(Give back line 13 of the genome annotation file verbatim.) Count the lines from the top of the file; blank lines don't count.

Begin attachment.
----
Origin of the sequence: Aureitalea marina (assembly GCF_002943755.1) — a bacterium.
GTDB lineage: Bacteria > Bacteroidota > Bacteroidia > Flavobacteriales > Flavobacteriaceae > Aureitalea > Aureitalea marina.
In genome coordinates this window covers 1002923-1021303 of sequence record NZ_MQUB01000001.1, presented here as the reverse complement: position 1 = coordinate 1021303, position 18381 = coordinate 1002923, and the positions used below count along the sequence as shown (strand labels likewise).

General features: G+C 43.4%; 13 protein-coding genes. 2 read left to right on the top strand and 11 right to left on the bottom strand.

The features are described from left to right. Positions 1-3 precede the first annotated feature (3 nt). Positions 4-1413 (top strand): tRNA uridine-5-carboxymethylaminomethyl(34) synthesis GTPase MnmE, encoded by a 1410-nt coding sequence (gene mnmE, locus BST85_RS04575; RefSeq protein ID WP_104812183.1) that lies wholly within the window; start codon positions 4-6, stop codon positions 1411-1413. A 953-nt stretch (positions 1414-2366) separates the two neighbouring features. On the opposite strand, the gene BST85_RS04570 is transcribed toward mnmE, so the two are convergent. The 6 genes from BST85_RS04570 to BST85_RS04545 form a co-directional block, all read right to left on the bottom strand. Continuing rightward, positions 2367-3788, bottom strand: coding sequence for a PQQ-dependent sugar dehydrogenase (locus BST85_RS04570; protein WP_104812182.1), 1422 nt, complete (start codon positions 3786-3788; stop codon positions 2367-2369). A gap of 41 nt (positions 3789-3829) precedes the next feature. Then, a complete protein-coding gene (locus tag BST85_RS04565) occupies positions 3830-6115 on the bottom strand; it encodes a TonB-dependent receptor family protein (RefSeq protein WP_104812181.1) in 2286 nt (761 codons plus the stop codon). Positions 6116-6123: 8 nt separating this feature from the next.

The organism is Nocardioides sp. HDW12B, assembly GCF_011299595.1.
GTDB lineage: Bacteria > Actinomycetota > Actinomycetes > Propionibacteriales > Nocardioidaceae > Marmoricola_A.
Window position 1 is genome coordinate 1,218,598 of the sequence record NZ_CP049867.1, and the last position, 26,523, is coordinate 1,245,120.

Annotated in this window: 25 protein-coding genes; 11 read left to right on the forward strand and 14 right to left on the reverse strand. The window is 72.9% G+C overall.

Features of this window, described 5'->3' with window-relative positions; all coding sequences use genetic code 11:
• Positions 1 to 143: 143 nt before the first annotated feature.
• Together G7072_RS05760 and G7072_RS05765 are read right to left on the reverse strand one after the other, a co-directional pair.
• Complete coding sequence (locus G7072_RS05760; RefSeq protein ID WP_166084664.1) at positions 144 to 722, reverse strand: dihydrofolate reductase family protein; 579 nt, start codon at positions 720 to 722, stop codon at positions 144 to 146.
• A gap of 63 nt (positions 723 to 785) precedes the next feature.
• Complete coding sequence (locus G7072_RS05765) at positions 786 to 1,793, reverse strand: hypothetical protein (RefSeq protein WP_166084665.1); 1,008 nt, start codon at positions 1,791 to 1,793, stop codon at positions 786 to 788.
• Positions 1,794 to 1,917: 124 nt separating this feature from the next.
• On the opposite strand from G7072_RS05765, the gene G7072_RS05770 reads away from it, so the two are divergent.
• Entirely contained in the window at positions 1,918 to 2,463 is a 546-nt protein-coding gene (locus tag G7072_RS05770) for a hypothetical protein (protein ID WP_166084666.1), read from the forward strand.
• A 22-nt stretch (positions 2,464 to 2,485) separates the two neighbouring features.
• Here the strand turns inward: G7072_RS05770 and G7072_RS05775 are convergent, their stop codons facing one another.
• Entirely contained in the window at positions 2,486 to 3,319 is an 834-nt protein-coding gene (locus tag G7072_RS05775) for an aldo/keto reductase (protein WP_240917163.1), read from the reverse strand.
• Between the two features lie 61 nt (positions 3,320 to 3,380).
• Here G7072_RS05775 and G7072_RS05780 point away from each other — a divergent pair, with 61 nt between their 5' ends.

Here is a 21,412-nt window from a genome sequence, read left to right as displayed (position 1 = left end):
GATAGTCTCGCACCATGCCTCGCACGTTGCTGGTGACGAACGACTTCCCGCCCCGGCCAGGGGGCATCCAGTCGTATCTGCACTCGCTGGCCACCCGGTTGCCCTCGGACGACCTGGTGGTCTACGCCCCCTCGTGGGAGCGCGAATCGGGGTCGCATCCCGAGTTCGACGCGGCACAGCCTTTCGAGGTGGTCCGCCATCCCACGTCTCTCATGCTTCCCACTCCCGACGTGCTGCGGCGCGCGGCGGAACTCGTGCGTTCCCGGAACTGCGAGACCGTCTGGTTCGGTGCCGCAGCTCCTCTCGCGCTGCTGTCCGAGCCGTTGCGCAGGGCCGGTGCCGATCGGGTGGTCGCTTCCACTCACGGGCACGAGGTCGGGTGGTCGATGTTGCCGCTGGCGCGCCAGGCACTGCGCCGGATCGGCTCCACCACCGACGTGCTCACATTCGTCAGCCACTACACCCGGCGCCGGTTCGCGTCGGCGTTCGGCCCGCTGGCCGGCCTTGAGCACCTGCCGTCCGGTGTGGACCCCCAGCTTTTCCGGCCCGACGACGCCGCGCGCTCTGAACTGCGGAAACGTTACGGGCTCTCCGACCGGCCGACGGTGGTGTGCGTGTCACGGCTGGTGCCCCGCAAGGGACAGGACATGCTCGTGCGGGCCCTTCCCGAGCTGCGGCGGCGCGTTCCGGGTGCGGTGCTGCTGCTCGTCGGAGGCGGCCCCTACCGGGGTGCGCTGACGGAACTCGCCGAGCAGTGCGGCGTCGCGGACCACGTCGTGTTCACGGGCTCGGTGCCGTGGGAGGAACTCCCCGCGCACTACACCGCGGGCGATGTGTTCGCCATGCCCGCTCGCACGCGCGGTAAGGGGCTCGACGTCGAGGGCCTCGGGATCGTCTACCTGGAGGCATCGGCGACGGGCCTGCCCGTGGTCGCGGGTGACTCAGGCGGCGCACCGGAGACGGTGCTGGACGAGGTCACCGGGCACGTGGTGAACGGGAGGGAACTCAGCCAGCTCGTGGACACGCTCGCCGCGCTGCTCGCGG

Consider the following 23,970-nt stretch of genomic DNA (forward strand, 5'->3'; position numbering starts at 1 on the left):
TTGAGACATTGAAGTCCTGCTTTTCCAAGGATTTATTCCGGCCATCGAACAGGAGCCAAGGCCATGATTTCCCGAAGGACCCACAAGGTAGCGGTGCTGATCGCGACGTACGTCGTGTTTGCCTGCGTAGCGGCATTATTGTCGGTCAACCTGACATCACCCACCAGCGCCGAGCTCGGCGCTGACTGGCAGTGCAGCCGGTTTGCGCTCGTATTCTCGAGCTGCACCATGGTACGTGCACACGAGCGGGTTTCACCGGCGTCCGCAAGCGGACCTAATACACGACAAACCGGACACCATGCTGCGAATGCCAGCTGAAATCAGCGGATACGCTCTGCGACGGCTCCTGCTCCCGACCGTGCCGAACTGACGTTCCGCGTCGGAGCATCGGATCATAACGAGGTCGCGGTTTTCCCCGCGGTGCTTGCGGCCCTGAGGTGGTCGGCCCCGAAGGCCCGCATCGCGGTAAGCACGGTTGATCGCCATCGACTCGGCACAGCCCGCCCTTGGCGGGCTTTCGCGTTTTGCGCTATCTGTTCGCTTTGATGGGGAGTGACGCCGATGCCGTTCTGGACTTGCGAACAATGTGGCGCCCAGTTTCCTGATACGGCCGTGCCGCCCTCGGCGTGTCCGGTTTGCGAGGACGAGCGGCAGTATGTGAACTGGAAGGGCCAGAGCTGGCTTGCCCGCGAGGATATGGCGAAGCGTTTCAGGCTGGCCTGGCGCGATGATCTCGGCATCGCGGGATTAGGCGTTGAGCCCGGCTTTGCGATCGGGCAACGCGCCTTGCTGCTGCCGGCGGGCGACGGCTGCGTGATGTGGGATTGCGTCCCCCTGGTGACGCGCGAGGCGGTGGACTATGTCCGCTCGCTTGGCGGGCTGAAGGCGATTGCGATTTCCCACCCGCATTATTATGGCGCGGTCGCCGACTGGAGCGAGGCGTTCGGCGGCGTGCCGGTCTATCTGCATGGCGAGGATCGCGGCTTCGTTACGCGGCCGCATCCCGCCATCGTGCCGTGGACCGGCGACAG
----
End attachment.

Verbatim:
• Complete coding sequence (locus G7072_RS05760; RefSeq protein ID WP_166084664.1) at positions 144 to 722, reverse strand: dihydrofolate reductase family protein; 579 nt, start codon at positions 720 to 722, stop codon at positions 144 to 146.